Australia markets close in 2 hours 12 minutes
  • ALL ORDS

    6,807.00
    +86.60 (+1.29%)
     
  • ASX 200

    6,625.50
    +85.60 (+1.31%)
     
  • AUD/USD

    0.6805
    -0.0013 (-0.19%)
     
  • OIL

    108.29
    -0.14 (-0.13%)
     
  • GOLD

    1,812.60
    +11.10 (+0.62%)
     
  • BTC-AUD

    28,087.42
    -407.57 (-1.43%)
     
  • CMC Crypto 200

    412.70
    -7.44 (-1.77%)
     
  • AUD/EUR

    0.6525
    -0.0008 (-0.12%)
     
  • AUD/NZD

    1.0972
    -0.0001 (-0.00%)
     
  • NZX 50

    10,843.75
    +90.59 (+0.84%)
     
  • NASDAQ

    11,585.68
    +81.98 (+0.71%)
     
  • FTSE

    7,168.65
    -0.63 (-0.01%)
     
  • Dow Jones

    31,097.26
    +321.86 (+1.05%)
     
  • DAX

    12,813.03
    +29.23 (+0.23%)
     
  • Hang Seng

    21,724.15
    -135.64 (-0.62%)
     
  • NIKKEI 225

    26,093.96
    +158.34 (+0.61%)
     

Here’s how much it will cost to run your heater this winter

·3-min read
Woman turning on heater
Electricity costs vary depending on your area, but prices are tipped to increase in many parts of the country. (Source: Getty)

Rising electricity costs could add hundreds of dollars to the cost of running an electric heater in your house.

With soaring wholesale energy prices, floods and other factors driving up costs for retailers, Australian households face steep bill hikes this winter.

It’s hard to know exactly how expensive electricity will get, but with energy regulators upping their safety-net prices this week, chances are retailers will start increasing their prices come July 1 when those offers are introduced to the market.

Just a few extra cents per kWh can add up when it comes to keeping a home warm during winter, especially in colder states, such as Victoria.

While a 20c/kWh general usage rate might be a pretty good deal in Victoria at the moment, these rates might become increasingly hard to come by in the next few months.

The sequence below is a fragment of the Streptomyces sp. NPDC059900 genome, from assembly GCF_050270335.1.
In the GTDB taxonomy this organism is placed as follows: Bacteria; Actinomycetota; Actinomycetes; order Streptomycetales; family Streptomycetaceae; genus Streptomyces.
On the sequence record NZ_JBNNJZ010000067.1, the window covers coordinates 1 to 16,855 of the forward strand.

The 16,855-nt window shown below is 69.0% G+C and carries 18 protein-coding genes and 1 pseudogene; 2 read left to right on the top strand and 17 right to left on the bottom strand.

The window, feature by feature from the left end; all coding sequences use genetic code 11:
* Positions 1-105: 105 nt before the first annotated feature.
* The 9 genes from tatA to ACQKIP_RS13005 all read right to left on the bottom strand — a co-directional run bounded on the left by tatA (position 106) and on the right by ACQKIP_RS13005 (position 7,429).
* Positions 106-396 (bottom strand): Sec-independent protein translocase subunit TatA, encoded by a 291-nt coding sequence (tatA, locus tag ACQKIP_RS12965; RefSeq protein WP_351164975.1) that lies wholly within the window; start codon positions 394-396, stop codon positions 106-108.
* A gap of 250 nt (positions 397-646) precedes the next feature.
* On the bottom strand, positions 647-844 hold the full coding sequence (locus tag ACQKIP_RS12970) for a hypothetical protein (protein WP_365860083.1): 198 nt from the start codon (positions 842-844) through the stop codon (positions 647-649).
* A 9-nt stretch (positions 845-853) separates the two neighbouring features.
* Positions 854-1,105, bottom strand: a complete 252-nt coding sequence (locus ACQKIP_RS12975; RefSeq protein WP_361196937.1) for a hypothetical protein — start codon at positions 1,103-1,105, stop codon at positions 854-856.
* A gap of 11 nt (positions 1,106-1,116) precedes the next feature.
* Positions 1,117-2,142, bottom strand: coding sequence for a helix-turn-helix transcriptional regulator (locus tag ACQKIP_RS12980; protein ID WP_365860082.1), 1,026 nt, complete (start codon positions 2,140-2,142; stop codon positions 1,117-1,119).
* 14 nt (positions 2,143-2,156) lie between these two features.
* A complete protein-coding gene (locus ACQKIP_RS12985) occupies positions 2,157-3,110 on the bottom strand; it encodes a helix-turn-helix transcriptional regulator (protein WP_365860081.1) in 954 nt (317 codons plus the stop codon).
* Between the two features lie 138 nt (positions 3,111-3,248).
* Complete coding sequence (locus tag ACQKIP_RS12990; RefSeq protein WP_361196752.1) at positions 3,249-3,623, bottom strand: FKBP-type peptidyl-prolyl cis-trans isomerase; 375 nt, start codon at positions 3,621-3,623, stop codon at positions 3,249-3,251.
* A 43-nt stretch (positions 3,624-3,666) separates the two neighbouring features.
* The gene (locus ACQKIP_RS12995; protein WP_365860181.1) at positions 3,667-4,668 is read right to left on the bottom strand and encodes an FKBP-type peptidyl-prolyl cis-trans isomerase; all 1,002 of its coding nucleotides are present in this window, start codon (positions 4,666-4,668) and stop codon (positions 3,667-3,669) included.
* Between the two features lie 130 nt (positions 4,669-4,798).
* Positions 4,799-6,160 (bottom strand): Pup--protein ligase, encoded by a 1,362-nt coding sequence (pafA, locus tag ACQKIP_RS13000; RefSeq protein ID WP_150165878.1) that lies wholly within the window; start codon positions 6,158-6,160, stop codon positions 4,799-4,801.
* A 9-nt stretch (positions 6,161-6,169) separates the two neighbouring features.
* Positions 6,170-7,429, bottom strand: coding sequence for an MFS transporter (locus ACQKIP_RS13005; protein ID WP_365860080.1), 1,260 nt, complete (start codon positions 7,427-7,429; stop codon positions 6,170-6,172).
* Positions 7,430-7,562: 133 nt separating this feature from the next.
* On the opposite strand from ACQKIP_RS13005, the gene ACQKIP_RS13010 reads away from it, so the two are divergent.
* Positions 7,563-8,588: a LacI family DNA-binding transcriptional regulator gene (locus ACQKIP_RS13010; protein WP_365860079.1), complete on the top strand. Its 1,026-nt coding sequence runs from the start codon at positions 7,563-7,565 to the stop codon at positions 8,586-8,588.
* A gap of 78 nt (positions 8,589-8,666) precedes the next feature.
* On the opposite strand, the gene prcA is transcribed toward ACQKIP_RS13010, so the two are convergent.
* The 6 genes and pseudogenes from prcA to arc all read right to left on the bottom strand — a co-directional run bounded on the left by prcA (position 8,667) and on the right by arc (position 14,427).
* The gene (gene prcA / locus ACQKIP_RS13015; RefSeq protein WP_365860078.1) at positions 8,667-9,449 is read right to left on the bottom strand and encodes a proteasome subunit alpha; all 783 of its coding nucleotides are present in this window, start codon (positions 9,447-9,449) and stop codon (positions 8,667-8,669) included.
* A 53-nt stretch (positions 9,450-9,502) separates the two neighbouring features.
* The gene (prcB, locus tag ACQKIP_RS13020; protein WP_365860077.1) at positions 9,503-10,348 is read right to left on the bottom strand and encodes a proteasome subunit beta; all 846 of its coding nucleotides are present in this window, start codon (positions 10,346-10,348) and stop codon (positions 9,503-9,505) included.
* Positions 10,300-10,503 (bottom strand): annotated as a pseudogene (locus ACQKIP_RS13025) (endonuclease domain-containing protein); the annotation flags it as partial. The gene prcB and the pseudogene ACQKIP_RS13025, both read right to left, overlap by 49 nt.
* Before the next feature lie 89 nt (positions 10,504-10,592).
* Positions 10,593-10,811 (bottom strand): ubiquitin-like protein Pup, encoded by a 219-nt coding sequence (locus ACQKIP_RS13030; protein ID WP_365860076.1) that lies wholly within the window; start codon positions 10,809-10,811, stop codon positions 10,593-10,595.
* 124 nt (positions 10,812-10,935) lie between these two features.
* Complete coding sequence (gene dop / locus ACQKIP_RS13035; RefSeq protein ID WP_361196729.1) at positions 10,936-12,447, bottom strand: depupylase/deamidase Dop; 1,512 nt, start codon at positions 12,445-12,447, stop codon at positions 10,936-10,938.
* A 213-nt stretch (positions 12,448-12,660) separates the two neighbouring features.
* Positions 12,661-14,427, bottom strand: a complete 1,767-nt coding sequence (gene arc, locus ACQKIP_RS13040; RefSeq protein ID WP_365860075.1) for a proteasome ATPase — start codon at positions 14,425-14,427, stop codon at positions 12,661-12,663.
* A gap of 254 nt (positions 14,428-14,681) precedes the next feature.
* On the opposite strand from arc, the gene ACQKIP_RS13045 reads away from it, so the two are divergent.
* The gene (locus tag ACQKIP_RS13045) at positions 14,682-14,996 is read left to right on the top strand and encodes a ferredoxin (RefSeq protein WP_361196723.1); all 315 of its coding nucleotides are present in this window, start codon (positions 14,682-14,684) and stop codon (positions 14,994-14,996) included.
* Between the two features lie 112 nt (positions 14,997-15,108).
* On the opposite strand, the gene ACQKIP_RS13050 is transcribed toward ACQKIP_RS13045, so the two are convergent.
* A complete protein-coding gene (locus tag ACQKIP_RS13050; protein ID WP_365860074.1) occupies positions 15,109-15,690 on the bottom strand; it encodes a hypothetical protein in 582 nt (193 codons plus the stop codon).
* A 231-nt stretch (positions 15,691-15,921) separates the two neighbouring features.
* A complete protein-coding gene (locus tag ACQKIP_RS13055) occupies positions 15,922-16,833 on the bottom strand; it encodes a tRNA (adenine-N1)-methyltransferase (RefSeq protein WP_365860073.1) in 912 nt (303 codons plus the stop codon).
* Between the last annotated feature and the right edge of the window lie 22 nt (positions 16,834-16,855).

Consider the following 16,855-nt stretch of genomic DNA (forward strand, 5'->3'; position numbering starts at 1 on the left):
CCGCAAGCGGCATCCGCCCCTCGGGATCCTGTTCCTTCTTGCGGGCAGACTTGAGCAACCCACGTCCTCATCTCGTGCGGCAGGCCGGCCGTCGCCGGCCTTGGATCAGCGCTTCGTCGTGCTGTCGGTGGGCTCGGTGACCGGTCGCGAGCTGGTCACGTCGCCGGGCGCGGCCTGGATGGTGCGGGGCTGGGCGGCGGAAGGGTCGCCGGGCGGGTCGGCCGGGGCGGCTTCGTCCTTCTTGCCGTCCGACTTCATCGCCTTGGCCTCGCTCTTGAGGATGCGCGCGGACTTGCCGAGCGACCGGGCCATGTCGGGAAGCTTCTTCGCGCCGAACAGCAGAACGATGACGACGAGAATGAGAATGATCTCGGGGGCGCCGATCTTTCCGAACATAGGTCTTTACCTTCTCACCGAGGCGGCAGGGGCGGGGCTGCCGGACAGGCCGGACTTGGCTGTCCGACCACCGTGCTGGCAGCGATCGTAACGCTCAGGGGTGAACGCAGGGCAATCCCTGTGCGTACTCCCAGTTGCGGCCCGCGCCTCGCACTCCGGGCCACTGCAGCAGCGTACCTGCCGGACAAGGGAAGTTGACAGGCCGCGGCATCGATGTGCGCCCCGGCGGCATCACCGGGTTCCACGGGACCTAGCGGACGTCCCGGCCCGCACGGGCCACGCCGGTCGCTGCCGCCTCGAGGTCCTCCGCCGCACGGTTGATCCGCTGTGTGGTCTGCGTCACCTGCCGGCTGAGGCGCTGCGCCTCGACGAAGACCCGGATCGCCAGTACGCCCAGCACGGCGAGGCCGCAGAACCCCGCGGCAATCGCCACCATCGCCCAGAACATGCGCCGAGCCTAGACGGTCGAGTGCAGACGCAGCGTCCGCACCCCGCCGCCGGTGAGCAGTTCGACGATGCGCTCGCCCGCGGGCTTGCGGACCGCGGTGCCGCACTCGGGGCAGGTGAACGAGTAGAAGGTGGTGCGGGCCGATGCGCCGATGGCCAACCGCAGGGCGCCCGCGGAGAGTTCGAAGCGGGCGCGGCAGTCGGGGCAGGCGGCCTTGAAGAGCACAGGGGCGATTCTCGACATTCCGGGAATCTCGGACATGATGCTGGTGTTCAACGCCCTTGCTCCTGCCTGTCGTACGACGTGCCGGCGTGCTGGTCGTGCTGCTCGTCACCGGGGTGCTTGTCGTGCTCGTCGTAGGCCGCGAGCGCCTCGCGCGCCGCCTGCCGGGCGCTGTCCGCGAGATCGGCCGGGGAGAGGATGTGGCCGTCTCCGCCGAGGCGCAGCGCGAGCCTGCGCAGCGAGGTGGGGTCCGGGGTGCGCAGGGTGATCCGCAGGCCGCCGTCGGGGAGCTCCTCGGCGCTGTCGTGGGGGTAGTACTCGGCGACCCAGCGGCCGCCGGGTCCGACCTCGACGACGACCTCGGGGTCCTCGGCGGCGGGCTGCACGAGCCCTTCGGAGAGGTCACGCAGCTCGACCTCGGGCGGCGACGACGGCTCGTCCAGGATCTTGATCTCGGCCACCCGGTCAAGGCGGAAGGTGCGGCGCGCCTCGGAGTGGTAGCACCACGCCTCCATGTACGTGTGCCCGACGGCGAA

Come July 1, rates closer to 25c/kWh could be a possibility.

Numbers crunched by comparison website Canstar Blue found it would cost around $693.75 a year to run a portable air conditioning unit to heat a small-to-medium-sized room if the usage rate increased to 25 c/kWH.

That’s compared to $555 a year, on average, for a 20 c/kWh usage rate.

Similarly, heating a small room with a reverse cycle, single-split heat pump would cost $295.25 compared to $236.20 if electricity usage rates increased by 5 cents per kilowatt-hour.

heating costs
Source: Canstar

Cooking dinner could also get much more expensive, with a jump from a 20 c/kWh to 25 c/kWh usage rate adding around $5-20 to the cost of running your electric oven over a 13 week period.

That, of course, depends on how often you cook.

electric oven running costs
Source: Canstar

Canstar Blue’s energy editor Jared Mullane offered up a couple of tips to save energy this winter.

  • Set your heater as low as you comfortably can

  • Be sure to ensure that all windows and doors are closed to make sure you’re trapping in the precious heat

  • A reverse-direction ceiling fan on low setting can help boost heating effectiveness

  • Don’t leave the heater running when no-one is using it

  • Throw a rug down if you have tiles or floorboards as it can create warmth in a room

  • Switch off appliances at the wall if they're not in use

  • Consider buying a door runner to stop draughts

  • Think like your grandparents and throw an extra layer of clothing on, including socks, scarf

Another easy way to save on energy costs is to shop around for a better deal.

According to the Australian Energy Regulator, the average household could save around $443 a year, or 24 per cent, on their energy costs by comparing and switching their energy plans.

Households can also take advantage of the many energy rebates and subsidies offered by state and territory governments.

Households struggling to pay their energy bills in NSW, for example, could be eligible for up to $1,600 in rebates from the state government.

Follow Yahoo Finance on Facebook, LinkedIn, Instagram and Twitter, and subscribe to the free Fully Briefed daily newsletter.

undefined

Our goal is to create a safe and engaging place for users to connect over interests and passions. In order to improve our community experience, we are temporarily suspending article commenting